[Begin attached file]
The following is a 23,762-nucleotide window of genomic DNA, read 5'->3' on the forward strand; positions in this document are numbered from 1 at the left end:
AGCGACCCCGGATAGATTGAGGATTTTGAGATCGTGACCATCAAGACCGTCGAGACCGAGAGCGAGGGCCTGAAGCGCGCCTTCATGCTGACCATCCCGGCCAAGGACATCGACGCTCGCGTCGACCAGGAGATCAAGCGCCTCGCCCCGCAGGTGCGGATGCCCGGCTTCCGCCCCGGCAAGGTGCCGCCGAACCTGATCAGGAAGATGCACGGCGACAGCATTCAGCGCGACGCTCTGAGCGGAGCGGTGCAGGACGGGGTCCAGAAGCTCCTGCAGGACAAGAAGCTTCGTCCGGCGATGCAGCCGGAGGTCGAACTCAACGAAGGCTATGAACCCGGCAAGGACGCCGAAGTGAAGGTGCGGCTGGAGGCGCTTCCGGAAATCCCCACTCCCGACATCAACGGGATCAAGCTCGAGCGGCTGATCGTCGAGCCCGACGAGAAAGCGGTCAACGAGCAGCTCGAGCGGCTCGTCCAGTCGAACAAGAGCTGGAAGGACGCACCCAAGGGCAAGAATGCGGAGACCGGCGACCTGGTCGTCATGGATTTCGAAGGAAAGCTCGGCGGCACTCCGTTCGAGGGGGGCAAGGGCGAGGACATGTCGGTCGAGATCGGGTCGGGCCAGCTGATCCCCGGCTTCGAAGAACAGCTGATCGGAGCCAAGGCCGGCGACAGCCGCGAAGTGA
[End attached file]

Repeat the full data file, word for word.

The following is a 23,762-nucleotide window of genomic DNA, read 5'->3' on the forward strand; positions in this document are numbered from 1 at the left end:
AGCGACCCCGGATAGATTGAGGATTTTGAGATCGTGACCATCAAGACCGTCGAGACCGAGAGCGAGGGCCTGAAGCGCGCCTTCATGCTGACCATCCCGGCCAAGGACATCGACGCTCGCGTCGACCAGGAGATCAAGCGCCTCGCCCCGCAGGTGCGGATGCCCGGCTTCCGCCCCGGCAAGGTGCCGCCGAACCTGATCAGGAAGATGCACGGCGACAGCATTCAGCGCGACGCTCTGAGCGGAGCGGTGCAGGACGGGGTCCAGAAGCTCCTGCAGGACAAGAAGCTTCGTCCGGCGATGCAGCCGGAGGTCGAACTCAACGAAGGCTATGAACCCGGCAAGGACGCCGAAGTGAAGGTGCGGCTGGAGGCGCTTCCGGAAATCCCCACTCCCGACATCAACGGGATCAAGCTCGAGCGGCTGATCGTCGAGCCCGACGAGAAAGCGGTCAACGAGCAGCTCGAGCGGCTCGTCCAGTCGAACAAGAGCTGGAAGGACGCACCCAAGGGCAAGAATGCGGAGACCGGCGACCTGGTCGTCATGGATTTCGAAGGAAAGCTCGGCGGCACTCCGTTCGAGGGGGGCAAGGGCGAGGACATGTCGGTCGAGATCGGGTCGGGCCAGCTGATCCCCGGCTTCGAAGAACAGCTGATCGGAGCCAAGGCCGGCGACAGCCGCGAAGTGA